# My perspective projection is messed up?

So I've been messing with perspective projection matrices recently. I used numpy and GTK/Cairo to make a very small Python renderer. I'm very confused with the results I'm getting though.

I took this Homogeneous Coordinates technique from an online lecture. If I understood correctly, the objective is to transform every point inside a "Viewing Pyramid" that's frustum shaped so they fit in a cube. (Image from of songho.ca)

You need a Field of View angle ($\alpha$), the Near and Far plane distances ($n$ and $f$ respectively), and the aspect ratio ($r$). Firstly you turn every 3D Point into a Homogeneous Point by adding a 1 like so:

\begin{align*} \begin{pmatrix} x & y & z \end{pmatrix} \xrightarrow{\text{4D}} \begin{bmatrix} x & y & z & 1 \end{bmatrix} \end{align*}

Then you multiply your point matrix by a perspective projection matrix:

\begin{align*} \begin{bmatrix}x & y &z & 1 \end{bmatrix} \begin{bmatrix} 1\over\tan(\alpha/2) & 0 & 0 & 0\\ 0 & r\over\tan(\alpha/2) & 0 & 0\\ 0 & 0 & (f+n)\over(f-n) & -1 \\ 0 & 0 & (2nf)\over(f-n) & 0 \end{bmatrix} = \begin{bmatrix} x' & y' & z' & w \end{bmatrix} \end{align*}

And to go back to a 3D point in space you divide by the fourth dimension:

\begin{align*} \begin{bmatrix} x' & y' & z' & w \end{bmatrix} \xrightarrow{\text{3D}} \begin{pmatrix} x' \over w & y' \over w & z' \over w \end{pmatrix} \end{align*}

This is exactly what I've done with numpy:

def projection_matrix(fov, aspect, near, far):
a = (far + near)/(far - near)
b = (2*near*far)/(far-near)
r = aspect

return numpy.matrix([[t,   0,   0,   0],
[0, r*t,   0,   0],
[0,   0,   a,  -1],
[0,   0,   b,   0]])


But for some reason the renderer is totally messed up. This is supposed to be a spinning cube... What am I missing here?

The math for the projection matrix is (with fov as $\alpha$):

$q \leftarrow \frac{1}{tan(\frac{\alpha}{2})}$

$a \leftarrow \frac{q}{aspect}$

$b \leftarrow \frac{(far + near)}{(near - far)}$

$c \leftarrow \frac{(2 * far * near)}{(near - far)}$

Notice that there're some things you're doing that are differently, such as the order of your subtractions between near and far, how you organize the matrix values, and your multiplication between your r * t.

Using the variables above, the column-major matrix below would be the resulting perspective projection matrix:

\begin{bmatrix} a & 0 & 0 & 0 \\ 0 & q & 0 & 0 \\ 0 & 0 & b & c \\ 0 & 0 & -1 & 0 \end{bmatrix}

From the above, we get:

def perspective_projection_matrix(fov, aspect, near, far):
q = 1 / tan(radians(fov * 0.5))
a = q / aspect
b = (far + near) / (near - far)
c = (2*near*far) / (near - far)

# construct column-major matrix here...


NOTE: I left the last part out because I'm not familiar enough with numpy to know whether it expects row-major or column-major order.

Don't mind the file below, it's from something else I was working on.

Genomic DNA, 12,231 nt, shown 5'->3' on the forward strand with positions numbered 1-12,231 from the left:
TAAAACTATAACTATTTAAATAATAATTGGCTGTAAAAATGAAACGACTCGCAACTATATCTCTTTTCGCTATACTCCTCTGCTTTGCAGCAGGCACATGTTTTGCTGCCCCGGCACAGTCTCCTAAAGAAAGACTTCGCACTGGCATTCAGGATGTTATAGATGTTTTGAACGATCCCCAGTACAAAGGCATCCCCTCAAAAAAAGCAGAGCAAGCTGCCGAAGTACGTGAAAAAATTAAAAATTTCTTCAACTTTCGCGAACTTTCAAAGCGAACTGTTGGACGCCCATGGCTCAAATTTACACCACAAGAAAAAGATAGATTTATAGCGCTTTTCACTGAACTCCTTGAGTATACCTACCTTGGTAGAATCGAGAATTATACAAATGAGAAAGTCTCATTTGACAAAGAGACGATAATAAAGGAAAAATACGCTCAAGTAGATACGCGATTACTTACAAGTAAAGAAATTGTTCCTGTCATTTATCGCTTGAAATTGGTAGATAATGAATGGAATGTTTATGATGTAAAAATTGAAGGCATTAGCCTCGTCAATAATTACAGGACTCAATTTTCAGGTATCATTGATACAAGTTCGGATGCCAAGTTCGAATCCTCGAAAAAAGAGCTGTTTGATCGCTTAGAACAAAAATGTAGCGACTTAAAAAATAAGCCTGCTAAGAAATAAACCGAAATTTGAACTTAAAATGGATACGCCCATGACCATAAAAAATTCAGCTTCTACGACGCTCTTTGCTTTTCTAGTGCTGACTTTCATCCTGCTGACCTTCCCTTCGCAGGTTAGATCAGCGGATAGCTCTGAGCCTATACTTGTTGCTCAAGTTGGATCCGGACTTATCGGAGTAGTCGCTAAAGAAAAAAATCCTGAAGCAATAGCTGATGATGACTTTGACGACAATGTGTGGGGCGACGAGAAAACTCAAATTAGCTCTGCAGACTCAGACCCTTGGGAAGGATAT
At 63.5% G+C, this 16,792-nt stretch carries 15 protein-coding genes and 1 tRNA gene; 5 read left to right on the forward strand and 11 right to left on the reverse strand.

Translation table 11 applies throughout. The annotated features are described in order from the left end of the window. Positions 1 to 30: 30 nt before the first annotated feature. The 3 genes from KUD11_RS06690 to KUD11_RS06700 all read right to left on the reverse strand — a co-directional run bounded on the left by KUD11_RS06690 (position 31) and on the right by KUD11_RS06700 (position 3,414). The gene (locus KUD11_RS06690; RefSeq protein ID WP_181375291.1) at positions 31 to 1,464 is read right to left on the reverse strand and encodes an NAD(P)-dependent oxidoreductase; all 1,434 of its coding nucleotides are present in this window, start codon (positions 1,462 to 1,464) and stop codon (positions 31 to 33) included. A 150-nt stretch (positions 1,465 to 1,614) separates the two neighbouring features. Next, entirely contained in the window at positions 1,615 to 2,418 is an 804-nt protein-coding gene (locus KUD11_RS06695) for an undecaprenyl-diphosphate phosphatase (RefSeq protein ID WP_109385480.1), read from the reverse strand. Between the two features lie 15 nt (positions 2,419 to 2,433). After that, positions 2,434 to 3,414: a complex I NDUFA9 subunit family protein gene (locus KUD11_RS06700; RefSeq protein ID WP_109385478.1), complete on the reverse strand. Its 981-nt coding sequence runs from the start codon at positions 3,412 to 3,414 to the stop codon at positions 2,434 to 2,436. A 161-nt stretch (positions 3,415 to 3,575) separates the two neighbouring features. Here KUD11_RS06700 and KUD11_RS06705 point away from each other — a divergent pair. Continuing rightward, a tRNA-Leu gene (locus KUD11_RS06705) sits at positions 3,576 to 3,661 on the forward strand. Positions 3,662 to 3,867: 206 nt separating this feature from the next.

Also, you should validate all your arguments (e.g. both near > 0 and far > 0, far > near, etc.) if you want to avoid future headaches.

• That's one of the problems you have. If you try to debug code without knowing what the library you use do, then you will not be able to fix much. Use libraries you either understand or write your own code for this. Feb 5, 2017 at 12:39
• @user18490 I wrote my own code... I just had to translate my code from Java into Python here and I don't use numpy specifically. Feb 5, 2017 at 12:41
• Please check the reference I provided you. Do you understand the difference between column and row-major order matrices? Also how can you tell the matrix you give above is column-major? Feb 5, 2017 at 12:44
• @user18490 I'm going over the reference (it's 5am here, though), which is trying to explain how a view-matrix works, but that should be kept in the other question... don't mix stuff up cross-questions. Also, I understand the difference between row and column-major matrices... not sure what you're trying to get at? Feb 5, 2017 at 12:52
• I don't know what you mean by mixing stuff. You have code that doesn't work. You say this matrix you provide (in form of code) is column-major. I tell you 'no' it's not. The reference I pointed you to, explains how a perspective matrix is actually built, which is what you are trying to do. The fact that it's 5am your place is not relevant to the question: tare the time to digest the theory (before posting anything else). Then it will help you fix your code. Feb 5, 2017 at 12:59

$$S = \dfrac{1}{\tan(\dfrac{fov}{2}*\dfrac{\pi}{180})}$$

$$\left[\begin{array}{cccc} S && 0 && 0 && 0 \\ 0 && S && 0 && 0 \\ 0 && 0 && -\dfrac{f}{(f-n)} && -1\\ 0 && 0 && -\dfrac{f*n}{(f-n)} && 0\\ \end{array}\right]$$

In this reference they use row-major order matrices so your assumption that your matrix is column-major is wrong (to start with). Then you will need to check the code you use to multiply this matrix with points. All source code is provided on the reference, so you just need to read and reproduce.

• Yes, I'm sorry. I'm not actually in a Computer Graphics class, just trying to teach myself. May I ask why this matrix (from the reference) uses -f/(f-n) and -f*n/(f-n)? Do you end up with the same results with the matrix @ray gave?
– divx
Feb 5, 2017 at 16:08
• @Kourbou: doesn't the matrix look the same to you? I you learn computer graphics it is important you learn how to read equations (as well as code) Feb 5, 2017 at 17:25